The Manitoba Museum – Endangered Prairie Moths and Butterflies
Chris Friesen, Biodiversity Information Manager, Manitoba Conservation Data Centre, and Melissa Pearn, Curatorial Assistant, The Manitoba Museum.
Today I’m visiting one of Manitoba’s most unique environments: the Carberry Sand Hills. I’m here talking to Chris Friesen, a biologist with Manitoba Conservation, about some of the endangered species that live in the mixed grass prairie sand dunes. So Chris, what kinds of endangered insects live in this barren environment?
Well Melissa, there’s a number of rare insects that live here including a number of moth and butterfly species that call this home.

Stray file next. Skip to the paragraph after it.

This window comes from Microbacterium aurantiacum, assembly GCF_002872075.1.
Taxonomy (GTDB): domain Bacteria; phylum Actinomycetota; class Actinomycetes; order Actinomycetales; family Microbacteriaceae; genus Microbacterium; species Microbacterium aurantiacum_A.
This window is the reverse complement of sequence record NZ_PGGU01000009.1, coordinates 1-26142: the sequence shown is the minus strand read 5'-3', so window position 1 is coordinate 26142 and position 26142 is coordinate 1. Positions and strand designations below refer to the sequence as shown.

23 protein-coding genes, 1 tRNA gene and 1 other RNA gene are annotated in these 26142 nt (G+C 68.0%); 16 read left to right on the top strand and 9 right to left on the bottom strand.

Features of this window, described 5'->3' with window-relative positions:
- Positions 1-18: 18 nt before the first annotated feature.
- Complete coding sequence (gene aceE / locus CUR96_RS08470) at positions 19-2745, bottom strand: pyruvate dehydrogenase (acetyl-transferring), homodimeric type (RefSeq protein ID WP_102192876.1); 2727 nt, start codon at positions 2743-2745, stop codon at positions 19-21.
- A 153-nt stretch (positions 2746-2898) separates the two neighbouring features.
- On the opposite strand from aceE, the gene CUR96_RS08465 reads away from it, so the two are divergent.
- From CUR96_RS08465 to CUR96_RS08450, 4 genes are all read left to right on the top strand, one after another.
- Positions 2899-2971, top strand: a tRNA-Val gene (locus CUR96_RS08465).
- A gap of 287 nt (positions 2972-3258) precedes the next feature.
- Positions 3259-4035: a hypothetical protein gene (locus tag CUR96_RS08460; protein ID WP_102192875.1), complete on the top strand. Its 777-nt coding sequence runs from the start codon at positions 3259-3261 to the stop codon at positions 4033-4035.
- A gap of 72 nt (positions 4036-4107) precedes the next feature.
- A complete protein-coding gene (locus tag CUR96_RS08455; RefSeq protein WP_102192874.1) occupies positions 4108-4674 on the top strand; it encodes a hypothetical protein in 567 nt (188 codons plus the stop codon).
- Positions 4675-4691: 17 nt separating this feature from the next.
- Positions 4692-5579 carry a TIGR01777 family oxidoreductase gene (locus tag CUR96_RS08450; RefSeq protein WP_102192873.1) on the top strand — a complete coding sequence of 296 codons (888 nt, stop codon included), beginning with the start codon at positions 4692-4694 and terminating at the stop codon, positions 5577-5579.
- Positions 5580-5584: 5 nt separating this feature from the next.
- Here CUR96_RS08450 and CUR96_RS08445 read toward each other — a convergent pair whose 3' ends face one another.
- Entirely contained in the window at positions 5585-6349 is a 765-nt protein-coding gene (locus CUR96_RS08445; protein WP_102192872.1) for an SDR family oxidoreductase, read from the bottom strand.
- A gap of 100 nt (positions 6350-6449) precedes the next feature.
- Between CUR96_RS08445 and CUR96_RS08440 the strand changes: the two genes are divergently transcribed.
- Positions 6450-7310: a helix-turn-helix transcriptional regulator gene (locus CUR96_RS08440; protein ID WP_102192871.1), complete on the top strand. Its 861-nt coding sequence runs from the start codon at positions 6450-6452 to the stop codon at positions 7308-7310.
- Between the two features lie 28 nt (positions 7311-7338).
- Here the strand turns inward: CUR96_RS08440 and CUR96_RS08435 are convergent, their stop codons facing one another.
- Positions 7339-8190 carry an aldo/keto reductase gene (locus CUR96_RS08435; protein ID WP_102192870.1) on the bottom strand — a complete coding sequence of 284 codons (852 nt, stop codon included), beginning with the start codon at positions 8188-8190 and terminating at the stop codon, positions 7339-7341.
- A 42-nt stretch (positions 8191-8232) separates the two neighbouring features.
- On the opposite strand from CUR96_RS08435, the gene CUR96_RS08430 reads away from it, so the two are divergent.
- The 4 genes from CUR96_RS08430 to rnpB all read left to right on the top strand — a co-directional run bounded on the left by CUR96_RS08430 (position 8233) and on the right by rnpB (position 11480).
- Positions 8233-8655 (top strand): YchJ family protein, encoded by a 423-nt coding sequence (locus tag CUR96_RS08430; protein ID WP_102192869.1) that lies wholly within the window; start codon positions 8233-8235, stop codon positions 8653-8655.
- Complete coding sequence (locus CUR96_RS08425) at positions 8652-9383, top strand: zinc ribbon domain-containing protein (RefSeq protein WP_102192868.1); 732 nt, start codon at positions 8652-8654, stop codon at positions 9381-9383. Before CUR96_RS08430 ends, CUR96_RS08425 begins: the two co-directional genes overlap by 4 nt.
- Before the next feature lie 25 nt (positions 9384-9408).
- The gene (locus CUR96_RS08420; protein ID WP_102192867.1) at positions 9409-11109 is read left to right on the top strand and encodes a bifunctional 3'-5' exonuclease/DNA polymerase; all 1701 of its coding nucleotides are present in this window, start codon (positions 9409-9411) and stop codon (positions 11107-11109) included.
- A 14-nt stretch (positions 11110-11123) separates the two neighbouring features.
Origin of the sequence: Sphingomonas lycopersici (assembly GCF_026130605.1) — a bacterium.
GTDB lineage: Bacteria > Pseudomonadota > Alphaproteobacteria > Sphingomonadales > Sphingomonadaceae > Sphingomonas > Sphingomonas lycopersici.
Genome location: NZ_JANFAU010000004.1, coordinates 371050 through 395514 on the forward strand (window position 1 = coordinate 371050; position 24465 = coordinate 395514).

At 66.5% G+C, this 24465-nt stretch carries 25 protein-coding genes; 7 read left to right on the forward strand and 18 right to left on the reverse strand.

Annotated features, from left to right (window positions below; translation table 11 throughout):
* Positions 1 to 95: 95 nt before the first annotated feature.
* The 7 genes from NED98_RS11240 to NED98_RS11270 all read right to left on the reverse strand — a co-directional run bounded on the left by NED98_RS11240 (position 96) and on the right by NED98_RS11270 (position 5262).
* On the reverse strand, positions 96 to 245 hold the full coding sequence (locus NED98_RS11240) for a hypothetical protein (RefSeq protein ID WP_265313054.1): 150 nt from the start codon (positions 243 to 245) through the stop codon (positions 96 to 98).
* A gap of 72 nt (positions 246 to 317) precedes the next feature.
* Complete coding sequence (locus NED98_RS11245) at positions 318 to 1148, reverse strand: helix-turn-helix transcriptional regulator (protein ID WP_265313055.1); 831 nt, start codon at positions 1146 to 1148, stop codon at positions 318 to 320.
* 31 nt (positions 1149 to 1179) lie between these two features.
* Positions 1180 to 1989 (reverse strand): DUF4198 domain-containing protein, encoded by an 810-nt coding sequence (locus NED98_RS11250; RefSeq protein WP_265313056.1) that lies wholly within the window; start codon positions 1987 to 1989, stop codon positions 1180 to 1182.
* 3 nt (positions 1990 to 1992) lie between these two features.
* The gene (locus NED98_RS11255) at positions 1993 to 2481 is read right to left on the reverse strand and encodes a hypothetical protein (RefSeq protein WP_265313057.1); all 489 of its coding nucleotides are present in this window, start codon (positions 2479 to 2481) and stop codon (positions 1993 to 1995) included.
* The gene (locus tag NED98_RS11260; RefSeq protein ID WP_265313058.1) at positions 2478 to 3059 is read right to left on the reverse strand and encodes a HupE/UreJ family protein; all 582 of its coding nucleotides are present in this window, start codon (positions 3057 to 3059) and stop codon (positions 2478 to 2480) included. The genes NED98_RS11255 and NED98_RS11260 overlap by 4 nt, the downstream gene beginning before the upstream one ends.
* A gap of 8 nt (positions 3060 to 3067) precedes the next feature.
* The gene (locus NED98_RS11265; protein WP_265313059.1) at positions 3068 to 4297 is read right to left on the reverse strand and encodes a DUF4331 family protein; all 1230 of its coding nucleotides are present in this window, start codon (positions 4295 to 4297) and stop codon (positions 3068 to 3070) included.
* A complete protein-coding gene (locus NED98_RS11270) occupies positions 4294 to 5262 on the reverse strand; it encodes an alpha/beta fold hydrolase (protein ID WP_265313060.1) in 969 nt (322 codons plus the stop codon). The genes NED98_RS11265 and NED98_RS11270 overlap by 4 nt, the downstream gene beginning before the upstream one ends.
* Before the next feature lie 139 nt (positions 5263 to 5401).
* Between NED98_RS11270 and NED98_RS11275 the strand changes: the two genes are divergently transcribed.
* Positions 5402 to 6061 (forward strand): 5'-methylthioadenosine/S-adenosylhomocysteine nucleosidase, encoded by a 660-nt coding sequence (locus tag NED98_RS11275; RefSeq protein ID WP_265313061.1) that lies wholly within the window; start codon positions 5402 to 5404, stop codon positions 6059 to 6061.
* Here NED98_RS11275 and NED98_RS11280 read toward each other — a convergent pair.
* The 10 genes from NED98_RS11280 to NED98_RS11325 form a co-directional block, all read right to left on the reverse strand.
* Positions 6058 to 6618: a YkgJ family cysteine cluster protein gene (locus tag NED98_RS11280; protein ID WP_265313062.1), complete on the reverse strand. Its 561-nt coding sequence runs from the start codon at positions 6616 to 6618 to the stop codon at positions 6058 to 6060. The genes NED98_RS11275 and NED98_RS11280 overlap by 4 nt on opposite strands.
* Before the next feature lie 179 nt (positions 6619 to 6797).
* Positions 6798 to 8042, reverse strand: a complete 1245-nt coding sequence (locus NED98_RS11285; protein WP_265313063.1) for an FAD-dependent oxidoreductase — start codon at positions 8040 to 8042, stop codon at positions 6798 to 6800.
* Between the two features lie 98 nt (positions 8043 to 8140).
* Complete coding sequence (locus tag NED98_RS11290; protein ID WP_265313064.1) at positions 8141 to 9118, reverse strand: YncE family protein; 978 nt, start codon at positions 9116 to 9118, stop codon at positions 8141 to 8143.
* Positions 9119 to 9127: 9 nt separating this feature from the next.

Why do so many rare insects live here?
Well, there’s not many sand dune complexes like this left in Canada so any species that rely on open sand like this don’t have many places to live.
What do these insects eat?
Well, the babies, the larvae, eat plants. The Gold-edged Gem Moth, for example, only eats the leaves of the prairie sunflower. The adult moths and butterflies will eat nectar from the flowers.
Thanks for talking to us today about some of Canada’s rarest and least well-known endangered species.